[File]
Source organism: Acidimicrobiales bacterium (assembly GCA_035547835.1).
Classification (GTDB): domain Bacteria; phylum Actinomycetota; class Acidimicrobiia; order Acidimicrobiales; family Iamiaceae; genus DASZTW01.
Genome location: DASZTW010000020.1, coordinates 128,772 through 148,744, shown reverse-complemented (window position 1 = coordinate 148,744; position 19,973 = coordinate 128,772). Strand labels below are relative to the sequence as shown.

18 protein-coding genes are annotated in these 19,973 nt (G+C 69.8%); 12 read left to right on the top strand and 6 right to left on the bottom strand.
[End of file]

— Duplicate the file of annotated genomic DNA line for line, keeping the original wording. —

Source organism: Acidimicrobiales bacterium (assembly GCA_035547835.1).
Classification (GTDB): domain Bacteria; phylum Actinomycetota; class Acidimicrobiia; order Acidimicrobiales; family Iamiaceae; genus DASZTW01.
Genome location: DASZTW010000020.1, coordinates 128,772 through 148,744, shown reverse-complemented (window position 1 = coordinate 148,744; position 19,973 = coordinate 128,772). Strand labels below are relative to the sequence as shown.

18 protein-coding genes are annotated in these 19,973 nt (G+C 69.8%); 12 read left to right on the top strand and 6 right to left on the bottom strand.